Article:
The American South can be defined historically, as an area consisting of the states south of the Mason-Dixon line or of the states that made up the Confederacy. It can also be defined topographically, as a region with three sections, one coastal, another hilly, and a third mountainous. However, from a cultural perspective, neither of these classifications is accurate. Coastal Savannah, Georgia, is unlike coastal Panama City, Florida, and there are few similarities among Birmingham, Alabama; New Orleans, Louisiana; and Dallas, Texas, except that they are all large cities. It might seem that the South is not a cohesive entity or that, if it once was, it vanished after the American Civil War or perhaps with desegregation.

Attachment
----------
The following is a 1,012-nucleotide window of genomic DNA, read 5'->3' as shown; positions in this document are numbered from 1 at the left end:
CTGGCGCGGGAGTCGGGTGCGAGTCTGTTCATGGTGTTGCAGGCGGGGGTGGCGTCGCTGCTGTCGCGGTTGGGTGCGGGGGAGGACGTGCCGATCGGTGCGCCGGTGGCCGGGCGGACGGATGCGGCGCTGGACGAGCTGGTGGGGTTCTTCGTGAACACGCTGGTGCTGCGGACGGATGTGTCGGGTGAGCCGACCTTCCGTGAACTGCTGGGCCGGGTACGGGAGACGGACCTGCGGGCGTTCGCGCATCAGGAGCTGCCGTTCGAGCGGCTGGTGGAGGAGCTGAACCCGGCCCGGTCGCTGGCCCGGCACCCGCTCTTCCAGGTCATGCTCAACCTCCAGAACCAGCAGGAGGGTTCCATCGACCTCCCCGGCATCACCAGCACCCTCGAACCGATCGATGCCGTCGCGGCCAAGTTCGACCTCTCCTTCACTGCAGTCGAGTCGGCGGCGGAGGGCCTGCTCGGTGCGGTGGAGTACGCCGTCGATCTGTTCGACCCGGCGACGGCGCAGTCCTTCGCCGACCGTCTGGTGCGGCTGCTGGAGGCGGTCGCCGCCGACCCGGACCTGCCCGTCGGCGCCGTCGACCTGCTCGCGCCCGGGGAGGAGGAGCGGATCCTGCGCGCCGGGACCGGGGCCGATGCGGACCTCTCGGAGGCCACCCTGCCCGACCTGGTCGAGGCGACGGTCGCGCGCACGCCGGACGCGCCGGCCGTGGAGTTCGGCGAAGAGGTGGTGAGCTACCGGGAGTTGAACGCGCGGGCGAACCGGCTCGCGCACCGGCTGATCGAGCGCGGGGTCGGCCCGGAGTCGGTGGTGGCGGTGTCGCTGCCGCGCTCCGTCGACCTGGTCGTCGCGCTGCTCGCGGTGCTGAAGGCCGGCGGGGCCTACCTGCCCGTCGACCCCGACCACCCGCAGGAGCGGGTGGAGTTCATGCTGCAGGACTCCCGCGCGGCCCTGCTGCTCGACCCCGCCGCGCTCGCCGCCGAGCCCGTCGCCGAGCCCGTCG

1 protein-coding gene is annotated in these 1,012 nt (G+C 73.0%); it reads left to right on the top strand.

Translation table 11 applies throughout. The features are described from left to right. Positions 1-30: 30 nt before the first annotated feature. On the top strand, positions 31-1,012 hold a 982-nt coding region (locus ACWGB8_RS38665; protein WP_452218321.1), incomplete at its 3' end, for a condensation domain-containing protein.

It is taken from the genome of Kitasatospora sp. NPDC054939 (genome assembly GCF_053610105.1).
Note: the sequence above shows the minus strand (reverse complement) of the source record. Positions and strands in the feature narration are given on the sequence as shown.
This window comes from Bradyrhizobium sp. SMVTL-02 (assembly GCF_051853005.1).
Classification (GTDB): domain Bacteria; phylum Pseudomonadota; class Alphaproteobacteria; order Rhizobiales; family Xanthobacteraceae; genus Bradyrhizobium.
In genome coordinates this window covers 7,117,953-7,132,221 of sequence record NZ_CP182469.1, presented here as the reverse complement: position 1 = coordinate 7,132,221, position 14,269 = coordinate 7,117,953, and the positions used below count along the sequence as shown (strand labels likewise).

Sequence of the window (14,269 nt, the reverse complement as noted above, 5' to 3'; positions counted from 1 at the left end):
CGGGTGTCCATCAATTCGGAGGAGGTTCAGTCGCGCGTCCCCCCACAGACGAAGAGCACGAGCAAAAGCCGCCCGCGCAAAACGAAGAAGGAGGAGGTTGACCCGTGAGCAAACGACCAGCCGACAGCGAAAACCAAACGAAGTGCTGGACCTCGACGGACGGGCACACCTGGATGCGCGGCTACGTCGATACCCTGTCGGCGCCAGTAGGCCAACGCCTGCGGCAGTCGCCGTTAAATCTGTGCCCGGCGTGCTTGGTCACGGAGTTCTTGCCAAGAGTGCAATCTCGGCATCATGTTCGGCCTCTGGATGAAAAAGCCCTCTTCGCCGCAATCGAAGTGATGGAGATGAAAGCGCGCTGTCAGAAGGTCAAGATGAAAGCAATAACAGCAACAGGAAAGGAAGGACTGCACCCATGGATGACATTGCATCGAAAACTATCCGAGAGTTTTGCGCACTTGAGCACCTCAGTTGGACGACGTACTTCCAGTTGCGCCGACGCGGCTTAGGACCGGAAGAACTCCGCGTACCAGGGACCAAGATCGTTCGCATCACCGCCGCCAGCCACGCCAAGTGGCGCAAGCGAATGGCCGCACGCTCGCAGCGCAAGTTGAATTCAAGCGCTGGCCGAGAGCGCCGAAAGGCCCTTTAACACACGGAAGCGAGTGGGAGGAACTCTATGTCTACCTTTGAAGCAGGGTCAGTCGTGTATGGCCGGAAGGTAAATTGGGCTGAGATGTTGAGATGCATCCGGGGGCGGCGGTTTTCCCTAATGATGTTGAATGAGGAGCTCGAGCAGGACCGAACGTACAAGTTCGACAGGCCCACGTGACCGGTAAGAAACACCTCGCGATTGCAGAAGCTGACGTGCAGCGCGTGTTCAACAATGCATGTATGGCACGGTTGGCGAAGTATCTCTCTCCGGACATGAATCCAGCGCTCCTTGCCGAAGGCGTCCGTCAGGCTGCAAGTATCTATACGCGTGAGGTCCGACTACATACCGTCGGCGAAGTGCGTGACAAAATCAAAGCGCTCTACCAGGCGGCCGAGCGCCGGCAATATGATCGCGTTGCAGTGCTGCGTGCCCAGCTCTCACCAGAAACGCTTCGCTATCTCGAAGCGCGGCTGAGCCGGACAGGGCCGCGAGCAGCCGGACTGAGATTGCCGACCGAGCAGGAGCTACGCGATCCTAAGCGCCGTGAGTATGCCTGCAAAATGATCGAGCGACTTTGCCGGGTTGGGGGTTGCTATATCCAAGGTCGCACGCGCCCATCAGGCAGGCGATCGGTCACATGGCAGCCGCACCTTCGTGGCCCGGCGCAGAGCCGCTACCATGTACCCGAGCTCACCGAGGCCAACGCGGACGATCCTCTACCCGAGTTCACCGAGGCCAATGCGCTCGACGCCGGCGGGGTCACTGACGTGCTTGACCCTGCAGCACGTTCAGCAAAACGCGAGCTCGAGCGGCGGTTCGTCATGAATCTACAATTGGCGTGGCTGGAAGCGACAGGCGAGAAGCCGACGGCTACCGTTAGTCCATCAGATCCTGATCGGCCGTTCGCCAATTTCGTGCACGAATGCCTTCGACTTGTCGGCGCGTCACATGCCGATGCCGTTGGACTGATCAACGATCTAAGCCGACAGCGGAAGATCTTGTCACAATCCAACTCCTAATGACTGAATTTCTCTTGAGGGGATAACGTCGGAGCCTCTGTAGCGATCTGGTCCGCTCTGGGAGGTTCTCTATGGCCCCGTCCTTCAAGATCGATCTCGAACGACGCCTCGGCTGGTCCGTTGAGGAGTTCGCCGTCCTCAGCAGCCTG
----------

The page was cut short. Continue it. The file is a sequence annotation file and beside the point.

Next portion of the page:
The elements that make up the common heritage of the South are courtesy and honor; dedication to family, home, and home cooking; a love of slow talk and storytelling; a sense of humor, deeply rooted in rural life; a tendency toward nostalgia; a distrust of outsiders, especially those who are rude and arrogant; a willingness to tolerate eccentrics, at least those of known origins; and the conviction that good and evil forces are constantly at war, both in the outside world and in the soul of every human being. These elements are basic in southern literature. Where southern writers differ is not in how they define the South, but in how they define life, whether they look at it from the perspective of a romanticist or that of a realist, whether they see it as a tragedy, a comedy, or a farce.